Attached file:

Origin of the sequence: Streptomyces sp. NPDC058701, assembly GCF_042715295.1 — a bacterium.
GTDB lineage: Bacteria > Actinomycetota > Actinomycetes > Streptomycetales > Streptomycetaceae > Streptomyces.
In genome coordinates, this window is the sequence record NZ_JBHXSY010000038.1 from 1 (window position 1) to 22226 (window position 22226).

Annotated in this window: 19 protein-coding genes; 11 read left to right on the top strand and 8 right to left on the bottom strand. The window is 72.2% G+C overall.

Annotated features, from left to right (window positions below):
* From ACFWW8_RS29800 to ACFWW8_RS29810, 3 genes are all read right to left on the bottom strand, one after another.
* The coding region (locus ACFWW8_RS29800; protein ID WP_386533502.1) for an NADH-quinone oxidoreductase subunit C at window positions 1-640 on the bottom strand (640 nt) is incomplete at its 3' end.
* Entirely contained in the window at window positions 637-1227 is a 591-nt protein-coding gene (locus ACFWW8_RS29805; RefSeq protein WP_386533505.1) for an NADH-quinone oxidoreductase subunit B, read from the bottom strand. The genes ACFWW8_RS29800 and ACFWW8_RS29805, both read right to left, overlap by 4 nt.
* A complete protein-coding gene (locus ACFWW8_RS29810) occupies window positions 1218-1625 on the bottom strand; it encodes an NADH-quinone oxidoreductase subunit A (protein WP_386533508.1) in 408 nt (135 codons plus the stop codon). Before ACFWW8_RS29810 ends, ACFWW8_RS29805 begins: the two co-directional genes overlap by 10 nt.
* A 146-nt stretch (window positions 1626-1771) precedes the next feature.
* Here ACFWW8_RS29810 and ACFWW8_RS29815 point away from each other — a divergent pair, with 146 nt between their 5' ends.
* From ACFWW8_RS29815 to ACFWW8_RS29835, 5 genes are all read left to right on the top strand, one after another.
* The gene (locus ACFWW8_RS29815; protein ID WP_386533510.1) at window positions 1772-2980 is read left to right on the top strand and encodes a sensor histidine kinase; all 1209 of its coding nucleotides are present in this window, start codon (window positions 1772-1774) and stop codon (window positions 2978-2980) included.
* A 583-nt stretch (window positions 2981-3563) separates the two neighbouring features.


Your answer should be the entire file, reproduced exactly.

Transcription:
Origin of the sequence: Streptomyces sp. NPDC058701, assembly GCF_042715295.1 — a bacterium.
GTDB lineage: Bacteria > Actinomycetota > Actinomycetes > Streptomycetales > Streptomycetaceae > Streptomyces.
In genome coordinates, this window is the sequence record NZ_JBHXSY010000038.1 from 1 (window position 1) to 22226 (window position 22226).

Annotated in this window: 19 protein-coding genes; 11 read left to right on the top strand and 8 right to left on the bottom strand. The window is 72.2% G+C overall.

Annotated features, from left to right (window positions below):
* From ACFWW8_RS29800 to ACFWW8_RS29810, 3 genes are all read right to left on the bottom strand, one after another.
* The coding region (locus ACFWW8_RS29800; protein ID WP_386533502.1) for an NADH-quinone oxidoreductase subunit C at window positions 1-640 on the bottom strand (640 nt) is incomplete at its 3' end.
* Entirely contained in the window at window positions 637-1227 is a 591-nt protein-coding gene (locus ACFWW8_RS29805; RefSeq protein WP_386533505.1) for an NADH-quinone oxidoreductase subunit B, read from the bottom strand. The genes ACFWW8_RS29800 and ACFWW8_RS29805, both read right to left, overlap by 4 nt.
* A complete protein-coding gene (locus ACFWW8_RS29810) occupies window positions 1218-1625 on the bottom strand; it encodes an NADH-quinone oxidoreductase subunit A (protein WP_386533508.1) in 408 nt (135 codons plus the stop codon). Before ACFWW8_RS29810 ends, ACFWW8_RS29805 begins: the two co-directional genes overlap by 10 nt.
* A 146-nt stretch (window positions 1626-1771) precedes the next feature.
* Here ACFWW8_RS29810 and ACFWW8_RS29815 point away from each other — a divergent pair, with 146 nt between their 5' ends.
* From ACFWW8_RS29815 to ACFWW8_RS29835, 5 genes are all read left to right on the top strand, one after another.
* The gene (locus ACFWW8_RS29815; protein ID WP_386533510.1) at window positions 1772-2980 is read left to right on the top strand and encodes a sensor histidine kinase; all 1209 of its coding nucleotides are present in this window, start codon (window positions 1772-1774) and stop codon (window positions 2978-2980) included.
* A 583-nt stretch (window positions 2981-3563) separates the two neighbouring features.